I was reading a post from LittleSunDog (one of my favorite wordpress bloggers) about small, sometimes unseen, acts of compassion. She wrote about saving a butterfly from flying into a bonfire, deciding not to cut down an old tree because there was a family of squirrels living in it…that sort of thing.
And it got me thinking about life out here on the ranch. We live out here at the intersection of wild and domestic. The bulk of the property is woodland-with approximately 80 of Eagle Ridge’s 100 acres in forest-and, were we to let it be completely, it would reclaim this dwelling on the top of the hill in just a few years I think.
Living at the intersection of wild and domestic creates a certain tension: we struggle to care for the wildness while at the same time guarding against it. And it can be very difficult to know where to draw the line.
I pulled into the back lane the other day and was pleased to see our local herd of deer. They have grown quite a bit since we moved out here, the population recovering from a disease that reduced Illinois’ deer population several years back. I love watching them, and I’m always pleased to see them around.
But I was also sad.
When we moved out to the ranch, Jeremiah and I decided that we would prefer there to be no deer hunting on the property. There were a lot of reasons, including the fact that I love watching the deer and they weren’t really hurting anything. At the time, there were only two does that we saw with any regularity anyway.
And yet, we didn’t plan for the reaction of the local hunters. Our first year, having disallowed hunting, we found three headless bucks dumped at the corner of the property. Trophy kills, likely from our woods. Apparently, the local hunter population, especially the men who used to hunt the property before we took over, found our no hunting policy to be a personal insult. We had trespassing issues during hunting season, people throwing beer bottles at us from their trucks as they drove passed…and then one night at the tail end of bow season, I heard someone stalking me from the woods as I did chores, human footsteps following me to the barn and back, a matched step for each of mine. Out here, we apparently have a hunting population that is perfectly comfortable threatening the personal safety of people…all because we gave safe harbor to deer.
The next evening, as we were lying in bed watching TV, things got worse. A farmer/neighbor sped down our back road and rushed up to the house to tell us the back woods were on fire. Jeremiah ran out of the house, I followed minutes later, and what we found looked like Mordor. Acres of forest were ablaze, the air thick with smoke. Jeremiah, a former professional firefighter, grabbed a rake and worked to beat back the fire line. Soon, three engine companies from the surrounding towns showed up to fight the fire.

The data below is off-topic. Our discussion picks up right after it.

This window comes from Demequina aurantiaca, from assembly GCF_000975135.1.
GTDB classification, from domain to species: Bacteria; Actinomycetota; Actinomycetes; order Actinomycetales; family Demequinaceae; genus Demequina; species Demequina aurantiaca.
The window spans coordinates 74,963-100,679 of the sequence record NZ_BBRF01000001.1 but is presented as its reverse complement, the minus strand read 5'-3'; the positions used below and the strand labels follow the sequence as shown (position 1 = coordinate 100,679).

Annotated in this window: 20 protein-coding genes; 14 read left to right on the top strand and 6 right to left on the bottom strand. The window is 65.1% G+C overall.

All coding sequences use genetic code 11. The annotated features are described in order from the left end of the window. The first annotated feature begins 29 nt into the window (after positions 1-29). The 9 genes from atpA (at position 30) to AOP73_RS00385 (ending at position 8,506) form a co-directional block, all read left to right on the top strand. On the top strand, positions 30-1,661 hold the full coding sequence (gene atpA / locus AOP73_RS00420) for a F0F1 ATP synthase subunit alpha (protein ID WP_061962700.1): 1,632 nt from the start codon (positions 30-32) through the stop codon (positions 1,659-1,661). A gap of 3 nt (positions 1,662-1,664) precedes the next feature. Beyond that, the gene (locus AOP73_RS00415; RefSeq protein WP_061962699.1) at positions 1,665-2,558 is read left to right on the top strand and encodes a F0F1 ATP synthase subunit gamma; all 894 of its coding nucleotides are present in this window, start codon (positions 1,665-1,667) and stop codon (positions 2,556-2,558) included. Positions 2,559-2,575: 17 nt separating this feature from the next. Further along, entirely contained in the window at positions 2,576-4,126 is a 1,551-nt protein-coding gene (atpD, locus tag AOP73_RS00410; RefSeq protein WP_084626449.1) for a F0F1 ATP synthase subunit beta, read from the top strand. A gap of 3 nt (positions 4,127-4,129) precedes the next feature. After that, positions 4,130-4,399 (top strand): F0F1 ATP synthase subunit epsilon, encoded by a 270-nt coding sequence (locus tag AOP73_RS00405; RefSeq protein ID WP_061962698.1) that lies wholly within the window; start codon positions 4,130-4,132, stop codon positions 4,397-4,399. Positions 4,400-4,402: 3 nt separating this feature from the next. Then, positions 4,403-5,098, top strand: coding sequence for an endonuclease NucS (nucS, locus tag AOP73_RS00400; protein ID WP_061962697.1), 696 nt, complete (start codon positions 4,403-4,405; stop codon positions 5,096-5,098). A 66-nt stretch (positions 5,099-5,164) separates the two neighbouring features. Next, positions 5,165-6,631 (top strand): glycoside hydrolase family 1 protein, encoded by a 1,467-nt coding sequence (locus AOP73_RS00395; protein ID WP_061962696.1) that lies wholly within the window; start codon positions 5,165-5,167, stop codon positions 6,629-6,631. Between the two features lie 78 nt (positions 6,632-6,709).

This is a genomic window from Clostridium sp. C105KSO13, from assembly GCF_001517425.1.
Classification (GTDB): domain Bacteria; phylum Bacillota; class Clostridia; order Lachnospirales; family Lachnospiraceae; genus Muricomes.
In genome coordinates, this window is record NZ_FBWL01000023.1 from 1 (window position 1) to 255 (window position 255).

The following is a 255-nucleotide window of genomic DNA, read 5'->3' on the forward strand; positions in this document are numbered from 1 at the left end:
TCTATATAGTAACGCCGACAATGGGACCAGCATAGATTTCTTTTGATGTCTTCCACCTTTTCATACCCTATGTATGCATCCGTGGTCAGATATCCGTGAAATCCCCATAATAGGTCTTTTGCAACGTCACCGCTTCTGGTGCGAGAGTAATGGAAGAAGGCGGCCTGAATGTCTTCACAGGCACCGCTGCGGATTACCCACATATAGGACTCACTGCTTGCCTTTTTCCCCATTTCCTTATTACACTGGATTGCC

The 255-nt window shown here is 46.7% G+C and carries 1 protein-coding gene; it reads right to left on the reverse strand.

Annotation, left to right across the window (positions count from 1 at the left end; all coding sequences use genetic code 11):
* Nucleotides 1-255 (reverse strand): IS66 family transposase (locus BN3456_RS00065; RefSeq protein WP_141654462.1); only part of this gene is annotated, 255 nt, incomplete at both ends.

The fire had nearly reached the horse pasture by the time it was quelled.
When the fire investigator showed up the next day, he confirmed our suspicions: The fire had been intentionally set, probably to drive the deer who were sheltering in our woods onto the neighboring properties. I was seething. Our entire farm, our home, and (of course) all of our creatures had been put at risk, the forest fire intentionally set. I shudder to think what might have happened if we hadn’t been home, or if the neighbor hadn’t spied the flames…
When we moved out here, a few people had warned me that only hunters could keep out hunters. Despite all of the problems we had, it wasn’t until the night of the fire that I realized they were right, at least around here, and I made a phone call.
This year, there will be a couple of deer hunters on the property again, a decision I made, oddly, to protect the deer. The decision was to allow a few select hunters, who I know to be exceptionally ethical, to cull a few of the deer in exchange for keeping out the trophy hunters, the poachers, and the former hunters (who I later heard would not even chase down a deer they wounded but did not drop in place…)
Needless to say, we are exceptionally unpopular with the locals these days.
Lately, fire has become a common sight around this place. This time, intentionally so and in a controlled manner. For about the past week and a half, my husband, on the advice of a professional, has been managing controlled burns in the forest immediately around the house and barn. The burns have several functions, one is pest control; burning the fallen leaves removes shelter for mice and flies and other undesirable pests, pushing them farther into the woods.
The other comes back to compassion in tension. Jeremiah and I have a long term goal of restoring some of the woodlands, much of which has been overtaken by invasive honeysuckle and scrub trees, to it’s natural state as an oak savanna. This will allow native, endangered species to find homes, but, in the transition, will remove some habitat for others. And it will require fire. A lot of fire.
It’s like a dance.
Out here, at the intersection of domestic and wild, we try to dance intentionally. But, in the end, we simply do the best we can with what we have, and we try to make peace with the results.
Isn’t that all that any of us can do?